Even when a business is losing money, it's possible for shareholders to make money if they buy a good business at the right price. For example, although software-as-a-service business Salesforce.com lost money for years while it grew recurring revenue, if you held shares since 2005, you'd have done very well indeed. Having said that, unprofitable companies are risky because they could potentially burn through all their cash and become distressed.
Given this risk, we thought we'd take a look at whether Proteomics International Laboratories (ASX:PIQ) shareholders should be worried about its cash burn. In this article, we define cash burn as its annual (negative) free cash flow, which is the amount of money a company spends each year to fund its growth. Let's start with an examination of the business' cash, relative to its cash burn.
Does Proteomics International Laboratories Have A Long Cash Runway?
A cash runway is defined as the length of time it would take a company to run out of money if it kept spending at its current rate of cash burn. When Proteomics International Laboratories last reported its balance sheet in June 2021, it had zero debt and cash worth AU$5.6m. Looking at the last year, the company burnt through AU$2.4m. That means it had a cash runway of about 2.3 years as of June 2021. That's decent, giving the company a couple years to develop its business. Depicted below, you can see how its cash holdings have changed over time.
How Is Proteomics International Laboratories' Cash Burn Changing Over Time?
Although Proteomics International Laboratories had revenue of AU$2.7m in the last twelve months, its operating revenue was only AU$1.3m in that time period. Given how low that operating leverage is, we think it's too early to put much weight on the revenue growth, so we'll focus on how the cash burn is changing, instead. With the cash burn rate up 31% in the last year, it seems that the company is ratcheting up investment in the business over time. However, the company's true cash runway will therefore be shorter than suggested above, if spending continues to increase. Proteomics International Laboratories makes us a little nervous due to its lack of substantial operating revenue. So we'd generally prefer stocks from this list of stocks that have analysts forecasting growth.
Can Proteomics International Laboratories Raise More Cash Easily?
While Proteomics International Laboratories does have a solid cash runway, its cash burn trajectory may have some shareholders thinking ahead to when the company may need to raise more cash. Companies can raise capital through either debt or equity. Many companies end up issuing new shares to fund future growth. By looking at a company's cash burn relative to its market capitalisation, we gain insight on how much shareholders would be diluted if the company needed to raise enough cash to cover another year's cash burn.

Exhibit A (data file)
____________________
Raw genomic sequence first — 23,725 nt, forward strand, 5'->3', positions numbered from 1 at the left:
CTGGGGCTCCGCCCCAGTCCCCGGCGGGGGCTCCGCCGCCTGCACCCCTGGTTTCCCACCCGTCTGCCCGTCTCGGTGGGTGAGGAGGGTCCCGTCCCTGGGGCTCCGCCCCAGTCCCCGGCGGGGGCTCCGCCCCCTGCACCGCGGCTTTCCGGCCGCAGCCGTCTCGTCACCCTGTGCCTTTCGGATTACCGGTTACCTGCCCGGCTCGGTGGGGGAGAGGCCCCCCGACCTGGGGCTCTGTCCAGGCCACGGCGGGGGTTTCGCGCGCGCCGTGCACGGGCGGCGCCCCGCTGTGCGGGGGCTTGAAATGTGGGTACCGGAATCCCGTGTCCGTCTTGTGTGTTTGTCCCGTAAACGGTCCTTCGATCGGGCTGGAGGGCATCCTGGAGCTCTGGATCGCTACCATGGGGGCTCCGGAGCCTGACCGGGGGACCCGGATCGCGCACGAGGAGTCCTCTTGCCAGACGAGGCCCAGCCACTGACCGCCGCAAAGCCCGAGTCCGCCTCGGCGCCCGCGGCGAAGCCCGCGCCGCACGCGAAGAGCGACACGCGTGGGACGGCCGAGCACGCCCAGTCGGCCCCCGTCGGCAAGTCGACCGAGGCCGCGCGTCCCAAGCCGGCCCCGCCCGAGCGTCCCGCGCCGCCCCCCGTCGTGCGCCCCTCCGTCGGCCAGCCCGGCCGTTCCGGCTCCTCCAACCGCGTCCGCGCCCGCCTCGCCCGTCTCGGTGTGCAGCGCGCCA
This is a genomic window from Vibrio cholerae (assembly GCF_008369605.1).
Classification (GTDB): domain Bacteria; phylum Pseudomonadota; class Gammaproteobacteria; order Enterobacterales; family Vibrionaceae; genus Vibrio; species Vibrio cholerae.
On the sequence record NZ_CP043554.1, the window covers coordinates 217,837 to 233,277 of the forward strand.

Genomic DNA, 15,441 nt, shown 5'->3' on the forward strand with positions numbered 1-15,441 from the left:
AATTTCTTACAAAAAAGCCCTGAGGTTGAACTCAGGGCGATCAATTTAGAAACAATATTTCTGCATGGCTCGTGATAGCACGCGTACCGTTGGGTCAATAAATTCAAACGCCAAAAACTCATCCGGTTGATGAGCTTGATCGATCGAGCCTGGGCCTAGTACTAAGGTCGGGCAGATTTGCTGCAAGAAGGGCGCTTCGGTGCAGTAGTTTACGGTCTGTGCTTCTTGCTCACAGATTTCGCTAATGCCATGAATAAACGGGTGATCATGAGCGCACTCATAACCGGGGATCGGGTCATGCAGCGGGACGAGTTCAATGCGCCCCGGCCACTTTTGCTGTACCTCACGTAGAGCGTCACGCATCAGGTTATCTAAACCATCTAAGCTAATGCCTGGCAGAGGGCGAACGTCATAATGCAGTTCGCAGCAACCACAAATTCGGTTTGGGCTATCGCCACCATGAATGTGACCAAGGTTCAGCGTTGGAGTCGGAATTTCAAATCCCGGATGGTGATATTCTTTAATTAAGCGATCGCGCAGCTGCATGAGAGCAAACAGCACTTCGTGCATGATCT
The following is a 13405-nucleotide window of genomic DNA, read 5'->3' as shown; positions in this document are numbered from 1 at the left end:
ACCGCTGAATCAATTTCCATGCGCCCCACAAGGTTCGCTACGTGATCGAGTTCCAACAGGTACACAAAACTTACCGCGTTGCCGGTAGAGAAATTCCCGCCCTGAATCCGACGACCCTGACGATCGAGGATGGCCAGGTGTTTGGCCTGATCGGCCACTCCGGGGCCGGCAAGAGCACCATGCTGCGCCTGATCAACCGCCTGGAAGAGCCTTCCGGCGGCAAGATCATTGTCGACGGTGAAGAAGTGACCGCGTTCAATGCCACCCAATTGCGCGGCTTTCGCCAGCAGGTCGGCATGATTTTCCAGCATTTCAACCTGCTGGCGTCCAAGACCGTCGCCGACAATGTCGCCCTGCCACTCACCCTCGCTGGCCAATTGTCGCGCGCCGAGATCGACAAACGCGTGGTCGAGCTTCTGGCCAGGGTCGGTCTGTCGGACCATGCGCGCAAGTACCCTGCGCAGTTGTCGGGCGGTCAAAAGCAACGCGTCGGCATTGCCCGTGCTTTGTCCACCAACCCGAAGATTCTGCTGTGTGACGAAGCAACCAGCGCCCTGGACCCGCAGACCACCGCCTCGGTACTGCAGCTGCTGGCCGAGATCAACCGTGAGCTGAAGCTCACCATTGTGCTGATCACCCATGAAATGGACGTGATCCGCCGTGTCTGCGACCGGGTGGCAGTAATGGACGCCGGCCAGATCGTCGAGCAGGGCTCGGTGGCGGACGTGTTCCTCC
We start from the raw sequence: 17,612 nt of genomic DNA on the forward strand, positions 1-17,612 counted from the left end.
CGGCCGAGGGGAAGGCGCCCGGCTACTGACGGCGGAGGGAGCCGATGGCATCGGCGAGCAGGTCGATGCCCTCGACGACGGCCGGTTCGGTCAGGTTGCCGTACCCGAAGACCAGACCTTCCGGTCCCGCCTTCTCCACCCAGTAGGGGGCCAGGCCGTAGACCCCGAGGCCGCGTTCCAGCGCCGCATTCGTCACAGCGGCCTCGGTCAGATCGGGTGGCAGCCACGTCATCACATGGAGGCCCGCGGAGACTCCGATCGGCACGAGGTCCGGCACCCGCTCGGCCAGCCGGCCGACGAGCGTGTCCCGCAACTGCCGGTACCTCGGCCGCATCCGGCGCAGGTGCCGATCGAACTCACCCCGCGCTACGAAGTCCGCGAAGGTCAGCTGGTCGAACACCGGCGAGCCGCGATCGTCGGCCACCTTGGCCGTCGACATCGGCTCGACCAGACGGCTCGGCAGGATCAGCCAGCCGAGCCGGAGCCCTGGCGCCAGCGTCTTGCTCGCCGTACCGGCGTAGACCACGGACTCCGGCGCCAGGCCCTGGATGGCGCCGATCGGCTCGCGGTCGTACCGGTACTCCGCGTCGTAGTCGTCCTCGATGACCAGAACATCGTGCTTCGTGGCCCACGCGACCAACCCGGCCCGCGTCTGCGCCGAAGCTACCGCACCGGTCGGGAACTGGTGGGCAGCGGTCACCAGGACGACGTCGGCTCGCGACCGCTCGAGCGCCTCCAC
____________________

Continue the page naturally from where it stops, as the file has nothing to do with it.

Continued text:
Proteomics International Laboratories has a market capitalisation of AU$99m and burnt through AU$2.4m last year, which is 2.4% of the company's market value. So it could almost certainly just borrow a little to fund another year's growth, or else easily raise the cash by issuing a few shares.
How Risky Is Proteomics International Laboratories' Cash Burn Situation?
It may already be apparent to you that we're relatively comfortable with the way Proteomics International Laboratories is burning through its cash. For example, we think its cash burn relative to its market cap suggests that the company is on a good path. While its increasing cash burn wasn't great, the other factors mentioned in this article more than make up for weakness on that measure. Considering all the factors discussed in this article, we're not overly concerned about the company's cash burn, although we do think shareholders should keep an eye on how it develops. Separately, we looked at different risks affecting the company and spotted 5 warning signs for Proteomics International Laboratories (of which 1 makes us a bit uncomfortable!) you should know about.
Of course Proteomics International Laboratories may not be the best stock to buy. So you may wish to see this free collection of companies boasting high return on equity, or this list of stocks that insiders are buying.
This article by Simply Wall St is general in nature. We provide commentary based on historical data and analyst forecasts only using an unbiased methodology and our articles are not intended to be financial advice. It does not constitute a recommendation to buy or sell any stock, and does not take account of your objectives, or your financial situation. We aim to bring you long-term focused analysis driven by fundamental data. Note that our analysis may not factor in the latest price-sensitive company announcements or qualitative material. Simply Wall St has no position in any stocks mentioned.
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